2007 Archive Edition - See the Archive Notice on the Project Homepage for more information.
Antipope Anacletus II
A scion of the powerful Pierleoni family, Pietro Pierleoni was the grandson of a money-lender who converted to Christianity and gained influence among the aristocracy of Rome. After having studied in Italy and France, Pietro became a monk at Cluny; Paschal II appointed him cardinal, in which office he shared the exile of Gelasius II. After the death in 1130 of Honorius II, a majority of cardinals elected Pierleoni Pope Anacletus II, and a minority had earlier elected Gregory Papareschi Innocent II. Innocent fled to France, where temporal authorities supported his claim to the throne of Peter. The Council of Étampes upheld the election of Anacletus, who was attacked because of his Jewish ancestry. The 1134 Council of Pisa, convoked by Innocent, excommunicated Anacletus, who continued, with the aid of Roger II of Sicily, to hold Rome. From 1136-37, Lothair II of the Holy Roman Empire attacked Rome and undermined popular support for Anacletus, who was suspected of wishing to turn the Church's material wealth over to the Jews. After Anacletus' death in 1138, Roger arranged the election of a successor.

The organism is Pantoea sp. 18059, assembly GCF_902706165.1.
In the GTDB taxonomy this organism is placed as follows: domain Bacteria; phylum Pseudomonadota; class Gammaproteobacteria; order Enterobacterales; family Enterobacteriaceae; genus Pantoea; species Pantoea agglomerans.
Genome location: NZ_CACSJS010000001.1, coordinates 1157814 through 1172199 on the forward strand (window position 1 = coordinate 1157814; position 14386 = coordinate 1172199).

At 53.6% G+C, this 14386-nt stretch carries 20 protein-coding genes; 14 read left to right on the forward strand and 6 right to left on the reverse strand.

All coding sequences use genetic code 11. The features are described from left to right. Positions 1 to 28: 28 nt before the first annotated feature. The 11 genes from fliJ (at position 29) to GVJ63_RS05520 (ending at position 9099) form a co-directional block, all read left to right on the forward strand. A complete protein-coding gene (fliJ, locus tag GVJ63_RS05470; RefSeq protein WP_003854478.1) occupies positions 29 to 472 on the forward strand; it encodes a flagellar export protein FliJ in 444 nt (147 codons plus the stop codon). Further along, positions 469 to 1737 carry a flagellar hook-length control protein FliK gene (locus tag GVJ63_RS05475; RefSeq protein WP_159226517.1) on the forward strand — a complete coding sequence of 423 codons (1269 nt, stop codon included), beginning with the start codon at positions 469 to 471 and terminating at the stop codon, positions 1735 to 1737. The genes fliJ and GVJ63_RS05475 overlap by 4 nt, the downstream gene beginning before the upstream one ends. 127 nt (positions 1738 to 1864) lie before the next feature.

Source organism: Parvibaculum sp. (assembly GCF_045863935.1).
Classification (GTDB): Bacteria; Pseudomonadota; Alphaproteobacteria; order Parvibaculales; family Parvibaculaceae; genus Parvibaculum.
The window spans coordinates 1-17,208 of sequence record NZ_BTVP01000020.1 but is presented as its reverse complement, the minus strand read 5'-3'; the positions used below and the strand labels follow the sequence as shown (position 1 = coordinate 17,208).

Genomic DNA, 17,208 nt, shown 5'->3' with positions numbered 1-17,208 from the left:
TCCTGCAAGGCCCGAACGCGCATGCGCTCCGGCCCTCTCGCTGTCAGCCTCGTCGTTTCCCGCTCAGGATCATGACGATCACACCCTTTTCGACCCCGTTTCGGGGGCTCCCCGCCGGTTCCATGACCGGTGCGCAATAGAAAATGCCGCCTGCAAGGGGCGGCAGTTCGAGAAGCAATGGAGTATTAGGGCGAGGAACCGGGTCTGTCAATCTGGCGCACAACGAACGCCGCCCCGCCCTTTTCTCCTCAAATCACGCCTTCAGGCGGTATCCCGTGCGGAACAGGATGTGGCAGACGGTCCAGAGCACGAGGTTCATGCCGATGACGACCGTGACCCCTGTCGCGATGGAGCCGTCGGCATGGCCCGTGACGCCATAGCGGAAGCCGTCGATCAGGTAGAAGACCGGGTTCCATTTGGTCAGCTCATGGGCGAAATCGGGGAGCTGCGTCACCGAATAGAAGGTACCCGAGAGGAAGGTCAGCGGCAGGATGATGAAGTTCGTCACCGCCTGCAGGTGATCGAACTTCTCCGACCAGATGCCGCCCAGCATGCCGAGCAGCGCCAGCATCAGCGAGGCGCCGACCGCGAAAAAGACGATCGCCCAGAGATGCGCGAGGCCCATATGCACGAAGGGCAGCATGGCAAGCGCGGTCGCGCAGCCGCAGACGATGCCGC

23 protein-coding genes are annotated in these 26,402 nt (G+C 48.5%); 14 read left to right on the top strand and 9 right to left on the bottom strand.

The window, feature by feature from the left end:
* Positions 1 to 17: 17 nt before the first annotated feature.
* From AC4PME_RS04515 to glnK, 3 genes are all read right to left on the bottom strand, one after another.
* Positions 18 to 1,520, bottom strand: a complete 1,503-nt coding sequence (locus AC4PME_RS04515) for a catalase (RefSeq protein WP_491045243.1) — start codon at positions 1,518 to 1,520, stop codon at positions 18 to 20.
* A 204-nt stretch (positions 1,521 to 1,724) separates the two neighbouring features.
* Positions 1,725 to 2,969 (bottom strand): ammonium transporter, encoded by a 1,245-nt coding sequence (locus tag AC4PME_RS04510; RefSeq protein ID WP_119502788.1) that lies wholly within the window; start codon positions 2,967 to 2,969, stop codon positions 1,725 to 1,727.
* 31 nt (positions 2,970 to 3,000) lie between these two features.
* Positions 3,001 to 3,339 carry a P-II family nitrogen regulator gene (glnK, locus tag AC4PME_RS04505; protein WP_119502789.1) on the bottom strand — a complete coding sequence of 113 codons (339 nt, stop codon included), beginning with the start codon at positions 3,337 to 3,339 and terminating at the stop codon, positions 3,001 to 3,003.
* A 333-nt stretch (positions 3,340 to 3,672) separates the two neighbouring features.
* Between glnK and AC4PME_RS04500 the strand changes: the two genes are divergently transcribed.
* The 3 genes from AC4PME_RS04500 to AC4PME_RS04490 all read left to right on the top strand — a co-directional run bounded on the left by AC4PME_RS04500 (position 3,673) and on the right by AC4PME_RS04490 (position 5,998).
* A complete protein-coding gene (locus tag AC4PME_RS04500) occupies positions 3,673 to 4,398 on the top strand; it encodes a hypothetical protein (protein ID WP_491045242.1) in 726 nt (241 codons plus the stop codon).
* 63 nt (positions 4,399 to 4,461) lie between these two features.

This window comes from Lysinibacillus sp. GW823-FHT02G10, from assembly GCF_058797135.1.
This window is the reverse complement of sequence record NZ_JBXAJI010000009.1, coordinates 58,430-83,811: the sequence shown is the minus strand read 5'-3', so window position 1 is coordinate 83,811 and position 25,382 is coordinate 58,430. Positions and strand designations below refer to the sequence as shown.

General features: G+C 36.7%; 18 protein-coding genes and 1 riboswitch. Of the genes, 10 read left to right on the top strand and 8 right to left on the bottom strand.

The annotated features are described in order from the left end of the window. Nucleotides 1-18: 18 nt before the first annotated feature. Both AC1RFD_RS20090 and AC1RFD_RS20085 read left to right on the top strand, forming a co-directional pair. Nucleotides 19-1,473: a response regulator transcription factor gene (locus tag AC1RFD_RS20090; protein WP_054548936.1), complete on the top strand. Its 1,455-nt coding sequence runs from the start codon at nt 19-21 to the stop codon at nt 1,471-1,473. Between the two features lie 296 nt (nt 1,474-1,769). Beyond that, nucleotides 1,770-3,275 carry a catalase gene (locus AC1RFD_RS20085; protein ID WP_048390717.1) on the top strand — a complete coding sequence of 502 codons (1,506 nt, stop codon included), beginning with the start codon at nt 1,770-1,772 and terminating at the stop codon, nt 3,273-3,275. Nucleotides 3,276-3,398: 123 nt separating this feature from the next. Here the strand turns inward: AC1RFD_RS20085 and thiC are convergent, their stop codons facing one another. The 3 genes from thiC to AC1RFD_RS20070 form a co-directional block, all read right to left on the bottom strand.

Karen Rae Keck
including the header and this copyright remain intact.